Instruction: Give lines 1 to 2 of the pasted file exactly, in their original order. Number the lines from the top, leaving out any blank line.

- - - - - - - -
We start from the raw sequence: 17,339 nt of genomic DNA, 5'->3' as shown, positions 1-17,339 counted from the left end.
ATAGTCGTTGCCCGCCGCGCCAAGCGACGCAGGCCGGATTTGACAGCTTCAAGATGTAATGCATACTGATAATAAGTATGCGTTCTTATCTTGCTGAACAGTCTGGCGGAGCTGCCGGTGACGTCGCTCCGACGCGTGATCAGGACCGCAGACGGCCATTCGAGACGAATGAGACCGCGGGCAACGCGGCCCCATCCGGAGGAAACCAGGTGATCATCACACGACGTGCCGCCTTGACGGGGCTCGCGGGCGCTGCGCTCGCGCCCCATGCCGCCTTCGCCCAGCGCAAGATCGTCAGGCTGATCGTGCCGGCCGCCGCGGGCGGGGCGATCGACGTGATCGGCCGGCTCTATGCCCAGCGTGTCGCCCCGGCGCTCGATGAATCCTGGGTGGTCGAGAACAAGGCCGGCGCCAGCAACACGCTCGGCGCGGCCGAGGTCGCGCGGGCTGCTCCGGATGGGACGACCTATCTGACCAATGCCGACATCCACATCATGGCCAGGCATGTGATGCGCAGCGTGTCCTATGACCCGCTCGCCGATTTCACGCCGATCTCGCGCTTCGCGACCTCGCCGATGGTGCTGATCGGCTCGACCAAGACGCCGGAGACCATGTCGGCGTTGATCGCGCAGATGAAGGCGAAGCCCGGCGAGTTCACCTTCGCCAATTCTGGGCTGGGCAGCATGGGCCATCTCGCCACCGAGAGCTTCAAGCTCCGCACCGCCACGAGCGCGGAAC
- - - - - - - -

We start from the raw sequence: 17,339 nt of genomic DNA, 5'->3' as shown, positions 1-17,339 counted from the left end.
ATAGTCGTTGCCCGCCGCGCCAAGCGACGCAGGCCGGATTTGACAGCTTCAAGATGTAATGCATACTGATAATAAGTATGCGTTCTTATCTTGCTGAACAGTCTGGCGGAGCTGCCGGTGACGTCGCTCCGACGCGTGATCAGGACCGCAGACGGCCATTCGAGACGAATGAGACCGCGGGCAACGCGGCCCCATCCGGAGGAAACCAGGTGATCATCACACGACGTGCCGCCTTGACGGGGCTCGCGGGCGCTGCGCTCGCGCCCCATGCCGCCTTCGCCCAGCGCAAGATCGTCAGGCTGATCGTGCCGGCCGCCGCGGGCGGGGCGATCGACGTGATCGGCCGGCTCTATGCCCAGCGTGTCGCCCCGGCGCTCGATGAATCCTGGGTGGTCGAGAACAAGGCCGGCGCCAGCAACACGCTCGGCGCGGCCGAGGTCGCGCGGGCTGCTCCGGATGGGACGACCTATCTGACCAATGCCGACATCCACATCATGGCCAGGCATGTGATGCGCAGCGTGTCCTATGACCCGCTCGCCGATTTCACGCCGATCTCGCGCTTCGCGACCTCGCCGATGGTGCTGATCGGCTCGACCAAGACGCCGGAGACCATGTCGGCGTTGATCGCGCAGATGAAGGCGAAGCCCGGCGAGTTCACCTTCGCCAATTCTGGGCTGGGCAGCATGGGCCATCTCGCCACCGAGAGCTTCAAGCTCCGCACCGCCACGAGCGCGGAAC